Kierkegaard's Existential Lover

Does death hold the key to true love?

It was the autumn of 1841. About a year earlier, Regina Olsen had happily accepted a marriage proposal from her beloved Søren Kierkegaard, but now, without providing any proper explanation, he had broken off their engagement. Nothing helped to change his mind. A couple of years later, she became engaged to another and he began writing and publishing his (often provocative) works, which, in the years to come, would put Denmark on the map of Western philosophy. He died young, at the age of 42, and lived alone, seemingly indifferent to the joys and sorrows of romantic love - but only seemingly. His lost Regina was, in his eyes as good as dead – but not forgotten. Like a haunting ghost, the recollection of her hovers around many of his writings, indicative not only of his broken heart but, more significantly, of his philosophical interest in the nature of love.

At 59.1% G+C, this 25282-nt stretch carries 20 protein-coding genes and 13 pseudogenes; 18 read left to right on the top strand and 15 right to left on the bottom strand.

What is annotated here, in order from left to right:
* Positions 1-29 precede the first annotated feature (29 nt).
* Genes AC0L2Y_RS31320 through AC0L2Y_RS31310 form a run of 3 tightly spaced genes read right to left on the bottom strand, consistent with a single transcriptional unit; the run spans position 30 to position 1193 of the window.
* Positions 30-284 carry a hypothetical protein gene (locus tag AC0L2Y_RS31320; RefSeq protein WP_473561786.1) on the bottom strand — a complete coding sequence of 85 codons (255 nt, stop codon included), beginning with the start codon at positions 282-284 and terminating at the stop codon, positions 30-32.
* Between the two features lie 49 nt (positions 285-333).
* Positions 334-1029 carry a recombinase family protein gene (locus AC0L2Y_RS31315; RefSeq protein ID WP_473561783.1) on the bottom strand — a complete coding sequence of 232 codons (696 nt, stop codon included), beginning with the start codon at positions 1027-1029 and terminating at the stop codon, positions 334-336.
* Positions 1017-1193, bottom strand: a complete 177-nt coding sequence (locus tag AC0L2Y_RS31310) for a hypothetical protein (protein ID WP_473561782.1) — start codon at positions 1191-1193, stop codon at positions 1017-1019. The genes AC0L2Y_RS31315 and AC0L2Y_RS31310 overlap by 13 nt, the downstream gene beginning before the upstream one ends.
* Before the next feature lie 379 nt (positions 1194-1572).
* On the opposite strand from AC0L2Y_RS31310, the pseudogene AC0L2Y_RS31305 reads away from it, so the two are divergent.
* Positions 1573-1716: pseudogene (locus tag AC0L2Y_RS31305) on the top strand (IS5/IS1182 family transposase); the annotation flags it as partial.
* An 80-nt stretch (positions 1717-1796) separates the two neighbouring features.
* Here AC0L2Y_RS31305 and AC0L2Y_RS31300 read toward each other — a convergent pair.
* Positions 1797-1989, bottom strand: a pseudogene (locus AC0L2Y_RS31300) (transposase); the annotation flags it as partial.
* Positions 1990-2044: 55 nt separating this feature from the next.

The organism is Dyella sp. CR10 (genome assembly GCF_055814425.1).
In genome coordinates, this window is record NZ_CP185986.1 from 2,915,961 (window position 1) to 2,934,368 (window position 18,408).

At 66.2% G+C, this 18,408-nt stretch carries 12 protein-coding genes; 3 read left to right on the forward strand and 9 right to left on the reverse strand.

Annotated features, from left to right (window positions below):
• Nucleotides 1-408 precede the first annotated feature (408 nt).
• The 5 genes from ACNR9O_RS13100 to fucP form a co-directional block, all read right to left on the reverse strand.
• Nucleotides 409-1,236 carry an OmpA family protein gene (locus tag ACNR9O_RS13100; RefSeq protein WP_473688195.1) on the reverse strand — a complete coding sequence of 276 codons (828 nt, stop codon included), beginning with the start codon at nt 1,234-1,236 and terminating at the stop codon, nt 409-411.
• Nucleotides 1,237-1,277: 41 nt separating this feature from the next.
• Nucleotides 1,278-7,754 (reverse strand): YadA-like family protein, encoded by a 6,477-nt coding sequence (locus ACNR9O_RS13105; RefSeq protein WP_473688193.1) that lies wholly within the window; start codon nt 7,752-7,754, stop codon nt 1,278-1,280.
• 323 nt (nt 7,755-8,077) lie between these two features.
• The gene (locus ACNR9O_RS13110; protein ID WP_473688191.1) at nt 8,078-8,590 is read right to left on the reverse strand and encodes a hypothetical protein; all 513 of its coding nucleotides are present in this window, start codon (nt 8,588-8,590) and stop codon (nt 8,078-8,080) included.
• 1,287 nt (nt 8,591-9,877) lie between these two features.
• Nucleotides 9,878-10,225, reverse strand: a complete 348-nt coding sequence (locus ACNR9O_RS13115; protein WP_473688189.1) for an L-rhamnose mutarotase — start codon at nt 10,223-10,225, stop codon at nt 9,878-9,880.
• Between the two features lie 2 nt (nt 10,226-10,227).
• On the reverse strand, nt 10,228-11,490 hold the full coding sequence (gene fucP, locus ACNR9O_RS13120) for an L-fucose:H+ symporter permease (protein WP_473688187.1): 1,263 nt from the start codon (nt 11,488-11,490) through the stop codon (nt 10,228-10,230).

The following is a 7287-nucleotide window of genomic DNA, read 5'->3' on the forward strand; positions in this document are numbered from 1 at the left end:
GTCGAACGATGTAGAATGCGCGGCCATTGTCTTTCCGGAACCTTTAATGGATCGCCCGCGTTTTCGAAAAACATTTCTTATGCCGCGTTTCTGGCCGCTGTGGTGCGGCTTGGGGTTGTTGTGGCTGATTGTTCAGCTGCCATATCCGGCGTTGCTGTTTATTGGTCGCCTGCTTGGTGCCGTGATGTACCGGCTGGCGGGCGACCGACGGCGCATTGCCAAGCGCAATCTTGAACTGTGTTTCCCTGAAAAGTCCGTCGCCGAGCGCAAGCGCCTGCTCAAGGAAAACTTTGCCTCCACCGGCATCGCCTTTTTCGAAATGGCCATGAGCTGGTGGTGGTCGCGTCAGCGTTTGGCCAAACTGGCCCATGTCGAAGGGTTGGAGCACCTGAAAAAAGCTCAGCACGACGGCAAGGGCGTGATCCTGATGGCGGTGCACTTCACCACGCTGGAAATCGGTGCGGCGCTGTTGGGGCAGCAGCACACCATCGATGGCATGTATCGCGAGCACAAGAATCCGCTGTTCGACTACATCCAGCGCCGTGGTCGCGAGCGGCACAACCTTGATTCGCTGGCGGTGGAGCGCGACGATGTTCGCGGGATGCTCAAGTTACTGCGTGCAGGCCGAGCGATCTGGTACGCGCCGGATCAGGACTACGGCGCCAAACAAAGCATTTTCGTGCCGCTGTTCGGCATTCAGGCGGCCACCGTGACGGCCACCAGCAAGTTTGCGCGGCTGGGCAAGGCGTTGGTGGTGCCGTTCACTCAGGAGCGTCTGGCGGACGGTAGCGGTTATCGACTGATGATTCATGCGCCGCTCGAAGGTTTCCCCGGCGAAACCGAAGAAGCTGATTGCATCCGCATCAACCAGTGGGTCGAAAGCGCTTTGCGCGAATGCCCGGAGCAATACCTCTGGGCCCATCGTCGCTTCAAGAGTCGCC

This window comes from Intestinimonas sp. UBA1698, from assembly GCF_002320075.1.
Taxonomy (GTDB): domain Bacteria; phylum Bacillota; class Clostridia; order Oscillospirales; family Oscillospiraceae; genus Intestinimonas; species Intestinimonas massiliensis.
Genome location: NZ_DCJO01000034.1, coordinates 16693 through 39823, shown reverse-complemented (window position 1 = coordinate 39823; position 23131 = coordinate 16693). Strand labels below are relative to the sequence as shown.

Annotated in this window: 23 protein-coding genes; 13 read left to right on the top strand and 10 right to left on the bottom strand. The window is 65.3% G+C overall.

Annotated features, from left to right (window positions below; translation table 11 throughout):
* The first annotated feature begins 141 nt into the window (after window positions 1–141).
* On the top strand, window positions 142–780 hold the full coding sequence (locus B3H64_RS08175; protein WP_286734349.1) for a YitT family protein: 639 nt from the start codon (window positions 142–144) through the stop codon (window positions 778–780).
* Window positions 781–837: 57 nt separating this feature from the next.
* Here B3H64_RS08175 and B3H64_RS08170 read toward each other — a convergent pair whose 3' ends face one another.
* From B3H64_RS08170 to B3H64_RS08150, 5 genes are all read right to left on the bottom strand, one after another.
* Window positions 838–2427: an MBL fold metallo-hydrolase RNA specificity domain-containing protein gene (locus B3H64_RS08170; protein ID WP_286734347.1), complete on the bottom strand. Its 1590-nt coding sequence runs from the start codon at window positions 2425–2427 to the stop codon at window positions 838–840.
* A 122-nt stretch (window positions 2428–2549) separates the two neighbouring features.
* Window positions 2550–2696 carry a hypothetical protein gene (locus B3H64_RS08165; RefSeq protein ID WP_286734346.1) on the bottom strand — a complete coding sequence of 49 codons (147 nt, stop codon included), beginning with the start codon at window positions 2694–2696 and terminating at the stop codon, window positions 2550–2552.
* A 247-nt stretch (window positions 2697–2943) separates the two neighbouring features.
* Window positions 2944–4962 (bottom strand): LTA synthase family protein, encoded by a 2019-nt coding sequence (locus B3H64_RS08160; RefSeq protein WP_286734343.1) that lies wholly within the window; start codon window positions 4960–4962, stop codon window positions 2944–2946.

When it comes to love, then, death is not necessarily the end; on the contrary, it can be seen as

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